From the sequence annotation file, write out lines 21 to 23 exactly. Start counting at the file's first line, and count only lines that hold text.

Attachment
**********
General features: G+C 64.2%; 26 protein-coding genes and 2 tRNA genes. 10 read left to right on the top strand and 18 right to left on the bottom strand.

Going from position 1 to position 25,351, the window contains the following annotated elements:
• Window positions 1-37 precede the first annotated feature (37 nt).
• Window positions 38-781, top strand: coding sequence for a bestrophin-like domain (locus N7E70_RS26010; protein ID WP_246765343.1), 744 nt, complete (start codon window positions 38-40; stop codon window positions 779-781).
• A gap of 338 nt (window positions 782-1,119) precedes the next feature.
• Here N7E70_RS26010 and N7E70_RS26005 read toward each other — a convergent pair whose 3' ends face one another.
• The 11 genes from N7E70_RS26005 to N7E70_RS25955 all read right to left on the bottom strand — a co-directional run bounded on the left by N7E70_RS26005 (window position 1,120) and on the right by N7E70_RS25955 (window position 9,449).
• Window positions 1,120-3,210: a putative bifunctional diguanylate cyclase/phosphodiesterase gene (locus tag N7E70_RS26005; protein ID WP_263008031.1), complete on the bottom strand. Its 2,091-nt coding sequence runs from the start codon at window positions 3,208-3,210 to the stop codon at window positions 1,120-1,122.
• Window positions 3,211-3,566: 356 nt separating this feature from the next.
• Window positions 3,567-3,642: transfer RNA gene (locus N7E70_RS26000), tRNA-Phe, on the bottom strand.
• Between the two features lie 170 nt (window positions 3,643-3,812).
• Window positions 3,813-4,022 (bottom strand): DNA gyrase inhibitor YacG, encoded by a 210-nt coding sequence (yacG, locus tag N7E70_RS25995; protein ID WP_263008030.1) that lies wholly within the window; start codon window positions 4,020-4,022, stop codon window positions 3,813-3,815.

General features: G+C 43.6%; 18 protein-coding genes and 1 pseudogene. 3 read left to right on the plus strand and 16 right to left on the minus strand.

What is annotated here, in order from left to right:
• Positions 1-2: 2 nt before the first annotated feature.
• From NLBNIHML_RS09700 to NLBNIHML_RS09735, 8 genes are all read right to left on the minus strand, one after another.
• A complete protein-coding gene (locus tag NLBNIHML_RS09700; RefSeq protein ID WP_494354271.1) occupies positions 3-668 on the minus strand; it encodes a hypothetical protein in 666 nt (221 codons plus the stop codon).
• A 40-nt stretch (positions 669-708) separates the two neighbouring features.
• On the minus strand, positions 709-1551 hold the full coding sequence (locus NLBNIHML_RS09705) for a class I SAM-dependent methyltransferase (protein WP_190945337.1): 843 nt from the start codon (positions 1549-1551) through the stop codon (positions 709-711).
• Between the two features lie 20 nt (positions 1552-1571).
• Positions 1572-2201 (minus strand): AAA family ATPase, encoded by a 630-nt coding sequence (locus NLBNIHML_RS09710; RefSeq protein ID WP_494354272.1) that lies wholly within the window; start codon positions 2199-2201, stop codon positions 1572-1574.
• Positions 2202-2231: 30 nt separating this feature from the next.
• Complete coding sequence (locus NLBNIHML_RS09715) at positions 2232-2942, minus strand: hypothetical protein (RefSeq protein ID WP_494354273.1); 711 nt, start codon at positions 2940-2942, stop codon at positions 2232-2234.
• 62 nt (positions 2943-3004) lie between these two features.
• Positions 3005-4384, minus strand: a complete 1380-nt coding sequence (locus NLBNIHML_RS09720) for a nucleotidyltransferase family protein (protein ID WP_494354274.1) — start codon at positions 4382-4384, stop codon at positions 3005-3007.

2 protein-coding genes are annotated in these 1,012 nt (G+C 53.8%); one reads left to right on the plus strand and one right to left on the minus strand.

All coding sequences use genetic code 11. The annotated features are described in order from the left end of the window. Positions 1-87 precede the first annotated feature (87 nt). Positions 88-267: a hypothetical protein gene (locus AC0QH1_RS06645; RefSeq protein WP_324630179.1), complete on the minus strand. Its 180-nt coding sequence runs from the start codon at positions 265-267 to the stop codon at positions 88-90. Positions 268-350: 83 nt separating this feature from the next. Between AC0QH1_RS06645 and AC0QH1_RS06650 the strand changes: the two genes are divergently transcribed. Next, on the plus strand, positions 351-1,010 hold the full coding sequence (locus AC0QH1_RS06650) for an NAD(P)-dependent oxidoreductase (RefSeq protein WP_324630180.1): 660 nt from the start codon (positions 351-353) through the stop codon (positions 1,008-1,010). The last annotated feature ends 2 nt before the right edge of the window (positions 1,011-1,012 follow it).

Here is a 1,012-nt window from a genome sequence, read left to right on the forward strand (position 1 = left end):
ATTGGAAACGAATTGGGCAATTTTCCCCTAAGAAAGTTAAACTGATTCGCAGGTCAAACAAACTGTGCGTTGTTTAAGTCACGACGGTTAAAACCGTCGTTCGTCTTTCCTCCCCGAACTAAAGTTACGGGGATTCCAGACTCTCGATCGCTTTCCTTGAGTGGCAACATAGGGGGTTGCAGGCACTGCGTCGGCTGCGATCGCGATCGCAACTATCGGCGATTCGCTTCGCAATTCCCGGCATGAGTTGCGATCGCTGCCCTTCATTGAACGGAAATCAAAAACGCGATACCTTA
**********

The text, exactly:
• Positions 1572-2201 (minus strand): AAA family ATPase, encoded by a 630-nt coding sequence (locus NLBNIHML_RS09710; RefSeq protein ID WP_494354272.1) that lies wholly within the window; start codon positions 2199-2201, stop codon positions 1572-1574.
• Positions 2202-2231: 30 nt separating this feature from the next.
• Complete coding sequence (locus NLBNIHML_RS09715) at positions 2232-2942, minus strand: hypothetical protein (RefSeq protein ID WP_494354273.1); 711 nt, start codon at positions 2940-2942, stop codon at positions 2232-2234.